Impaired fat oxidation after a single high-fat meal in insulin-sensitive nondiabetic individuals with a family history of type 2 diabetes

Leonie Heilbronn, Søren Gregersen, Deepali Shirkhedkar, Dachun Hu, Lesley V. Campbell

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47 Citations (Scopus)

Abstract

Individuals with insulin resistance and type 2 diabetes have an impaired ability to switch appropriately between carbohydrate and fatty acid oxidation. However, whether this is a cause or consequence of insulin resistance is unclear, and the mechanism(s) involved in this response is not completely elucidated. Whole-body fat oxidation and transcriptional regulation of genes involved in lipid metabolism in skeletal muscle were measured after a prolonged fast and after consumption of either high-fat (76%) or high-carbohydrate (76%) meals in individuals with no family history of type 2 diabetes (control, n = 8) and in ageand fatness-matched individuals with a strong family history of type 2 diabetes (n = 9). Vastus lateralis muscle biopsies were performed before and 3 h after each meal. Insulin sensitivity and fasting measures of fat oxidation were not different between groups. However, subjects with a family history of type 2 diabetes had an impaired ability to increase fatty acid oxidation in response to the high-fat meal (P < 0.05). This was related to impaired activation of genes involved in lipid metabolism, including those for peroxisome proliferator-activated receptor coactivator-1α (PGC1α) and fatty acid translocase (FAT)/CD36 (P < 0.05). Of interest, adiponectin receptor-1 expression decreased 23% after the high-fat meal in both groups, but it was not changed after the high-carbohydrate meal. In conclusion, an impaired ability to increase fatty acid oxidation precedes the development of insulin resistance in genetically susceptible individuals. PGC1α and FAT/CD36 are likely candidates in mediating this response.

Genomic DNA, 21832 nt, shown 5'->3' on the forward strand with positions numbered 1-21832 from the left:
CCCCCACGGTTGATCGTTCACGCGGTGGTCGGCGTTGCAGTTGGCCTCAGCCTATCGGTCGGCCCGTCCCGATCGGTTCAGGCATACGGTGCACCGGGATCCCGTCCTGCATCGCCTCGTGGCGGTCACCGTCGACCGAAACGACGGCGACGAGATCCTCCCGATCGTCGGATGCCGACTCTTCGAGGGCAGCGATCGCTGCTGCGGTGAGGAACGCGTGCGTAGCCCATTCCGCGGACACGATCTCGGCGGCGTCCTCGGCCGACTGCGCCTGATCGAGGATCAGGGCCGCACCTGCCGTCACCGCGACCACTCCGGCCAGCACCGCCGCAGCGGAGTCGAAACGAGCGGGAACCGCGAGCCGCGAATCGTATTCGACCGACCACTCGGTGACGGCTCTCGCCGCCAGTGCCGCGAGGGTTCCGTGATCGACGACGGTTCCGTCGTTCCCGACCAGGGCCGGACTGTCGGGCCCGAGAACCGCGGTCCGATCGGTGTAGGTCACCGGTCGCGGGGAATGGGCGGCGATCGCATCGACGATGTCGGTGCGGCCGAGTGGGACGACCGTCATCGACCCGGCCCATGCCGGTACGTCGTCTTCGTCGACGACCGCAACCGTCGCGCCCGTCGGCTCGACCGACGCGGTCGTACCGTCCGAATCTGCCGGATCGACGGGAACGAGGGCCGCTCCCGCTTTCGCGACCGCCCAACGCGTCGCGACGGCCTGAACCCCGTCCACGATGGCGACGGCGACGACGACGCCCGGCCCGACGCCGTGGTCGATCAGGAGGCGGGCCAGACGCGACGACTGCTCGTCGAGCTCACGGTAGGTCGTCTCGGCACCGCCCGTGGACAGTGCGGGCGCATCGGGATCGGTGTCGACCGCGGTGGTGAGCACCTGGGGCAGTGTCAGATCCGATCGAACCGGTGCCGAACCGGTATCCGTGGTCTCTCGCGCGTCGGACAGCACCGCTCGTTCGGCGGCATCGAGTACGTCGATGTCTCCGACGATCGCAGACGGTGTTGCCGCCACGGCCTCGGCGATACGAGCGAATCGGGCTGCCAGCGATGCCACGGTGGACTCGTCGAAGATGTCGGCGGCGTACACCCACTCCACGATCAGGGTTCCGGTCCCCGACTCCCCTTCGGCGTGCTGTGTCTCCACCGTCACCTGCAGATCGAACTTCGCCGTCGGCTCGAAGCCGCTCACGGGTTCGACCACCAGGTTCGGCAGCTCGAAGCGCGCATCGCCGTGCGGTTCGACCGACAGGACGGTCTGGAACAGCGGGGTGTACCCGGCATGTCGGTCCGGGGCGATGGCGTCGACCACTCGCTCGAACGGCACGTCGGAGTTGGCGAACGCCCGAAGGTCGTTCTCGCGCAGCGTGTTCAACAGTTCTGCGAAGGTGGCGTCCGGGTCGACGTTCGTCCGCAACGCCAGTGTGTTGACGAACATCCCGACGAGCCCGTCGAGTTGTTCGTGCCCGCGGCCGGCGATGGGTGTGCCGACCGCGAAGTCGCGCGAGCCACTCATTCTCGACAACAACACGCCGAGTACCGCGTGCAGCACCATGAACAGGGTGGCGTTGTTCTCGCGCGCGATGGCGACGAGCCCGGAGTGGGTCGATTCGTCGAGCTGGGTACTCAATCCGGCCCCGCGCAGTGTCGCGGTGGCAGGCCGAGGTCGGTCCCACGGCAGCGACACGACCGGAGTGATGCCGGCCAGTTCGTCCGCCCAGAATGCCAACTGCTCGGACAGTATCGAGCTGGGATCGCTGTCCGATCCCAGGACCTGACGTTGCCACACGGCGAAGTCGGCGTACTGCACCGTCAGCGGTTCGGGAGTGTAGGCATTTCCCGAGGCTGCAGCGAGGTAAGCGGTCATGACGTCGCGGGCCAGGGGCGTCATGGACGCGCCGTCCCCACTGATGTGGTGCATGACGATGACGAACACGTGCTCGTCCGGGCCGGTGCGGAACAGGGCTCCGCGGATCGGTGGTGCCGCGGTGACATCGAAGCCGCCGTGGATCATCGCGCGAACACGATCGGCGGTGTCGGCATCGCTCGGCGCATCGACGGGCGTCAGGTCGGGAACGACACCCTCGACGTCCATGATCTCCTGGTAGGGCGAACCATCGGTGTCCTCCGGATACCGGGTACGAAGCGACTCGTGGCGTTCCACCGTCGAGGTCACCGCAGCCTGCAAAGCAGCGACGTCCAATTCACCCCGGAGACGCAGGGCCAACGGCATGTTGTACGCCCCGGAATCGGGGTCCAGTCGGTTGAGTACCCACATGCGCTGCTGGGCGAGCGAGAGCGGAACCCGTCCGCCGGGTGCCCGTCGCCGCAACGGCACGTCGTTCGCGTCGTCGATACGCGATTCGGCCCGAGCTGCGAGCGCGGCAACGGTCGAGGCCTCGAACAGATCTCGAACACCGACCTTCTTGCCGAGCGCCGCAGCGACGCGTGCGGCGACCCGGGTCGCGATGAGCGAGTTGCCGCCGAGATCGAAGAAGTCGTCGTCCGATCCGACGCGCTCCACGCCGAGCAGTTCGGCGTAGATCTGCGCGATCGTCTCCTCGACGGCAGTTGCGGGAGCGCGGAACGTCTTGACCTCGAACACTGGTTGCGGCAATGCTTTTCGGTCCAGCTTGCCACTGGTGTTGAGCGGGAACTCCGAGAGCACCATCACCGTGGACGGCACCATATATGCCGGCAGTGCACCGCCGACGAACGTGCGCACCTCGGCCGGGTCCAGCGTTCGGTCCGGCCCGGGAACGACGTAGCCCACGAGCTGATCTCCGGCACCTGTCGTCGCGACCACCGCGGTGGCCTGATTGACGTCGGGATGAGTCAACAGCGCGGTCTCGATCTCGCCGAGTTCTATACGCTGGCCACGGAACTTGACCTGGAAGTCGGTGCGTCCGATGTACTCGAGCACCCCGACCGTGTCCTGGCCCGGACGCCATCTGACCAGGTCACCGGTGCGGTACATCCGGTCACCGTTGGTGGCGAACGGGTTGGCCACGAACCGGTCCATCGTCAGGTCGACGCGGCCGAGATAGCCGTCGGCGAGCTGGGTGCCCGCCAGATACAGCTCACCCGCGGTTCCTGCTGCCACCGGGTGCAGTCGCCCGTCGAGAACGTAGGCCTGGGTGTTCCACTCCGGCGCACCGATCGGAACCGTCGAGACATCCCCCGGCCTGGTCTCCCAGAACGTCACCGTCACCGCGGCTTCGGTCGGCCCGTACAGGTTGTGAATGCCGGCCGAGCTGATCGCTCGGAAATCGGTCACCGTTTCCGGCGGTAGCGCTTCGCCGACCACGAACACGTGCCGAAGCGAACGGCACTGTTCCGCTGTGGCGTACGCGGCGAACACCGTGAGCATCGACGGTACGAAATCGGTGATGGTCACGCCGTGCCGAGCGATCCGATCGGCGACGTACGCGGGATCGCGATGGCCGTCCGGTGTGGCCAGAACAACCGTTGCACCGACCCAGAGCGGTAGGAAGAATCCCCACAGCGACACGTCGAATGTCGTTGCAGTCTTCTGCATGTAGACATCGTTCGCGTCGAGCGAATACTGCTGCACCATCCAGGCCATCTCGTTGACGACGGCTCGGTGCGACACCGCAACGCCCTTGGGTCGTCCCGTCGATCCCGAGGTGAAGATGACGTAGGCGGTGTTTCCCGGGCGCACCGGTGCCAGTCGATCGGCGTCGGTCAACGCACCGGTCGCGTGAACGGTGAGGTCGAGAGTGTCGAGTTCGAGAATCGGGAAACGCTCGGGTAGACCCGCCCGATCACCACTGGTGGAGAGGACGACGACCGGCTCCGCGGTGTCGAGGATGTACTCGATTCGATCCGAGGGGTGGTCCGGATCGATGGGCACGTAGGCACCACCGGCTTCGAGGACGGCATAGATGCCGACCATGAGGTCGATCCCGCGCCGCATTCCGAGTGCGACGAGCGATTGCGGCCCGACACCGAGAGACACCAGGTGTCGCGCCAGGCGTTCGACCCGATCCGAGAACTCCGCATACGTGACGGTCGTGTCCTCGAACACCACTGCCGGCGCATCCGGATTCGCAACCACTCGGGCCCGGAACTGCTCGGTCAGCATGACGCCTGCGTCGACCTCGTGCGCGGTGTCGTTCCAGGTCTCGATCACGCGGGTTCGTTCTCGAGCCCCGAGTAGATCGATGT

LanguageEnglish
Pages2046-2053
Number of pages8
JournalDiabetes
Volume56
Issue number8
DOIs
Publication statusPublished - 1 Aug 2007

ASJC Scopus subject areas

  • Internal Medicine
  • Endocrinology, Diabetes and Metabolism

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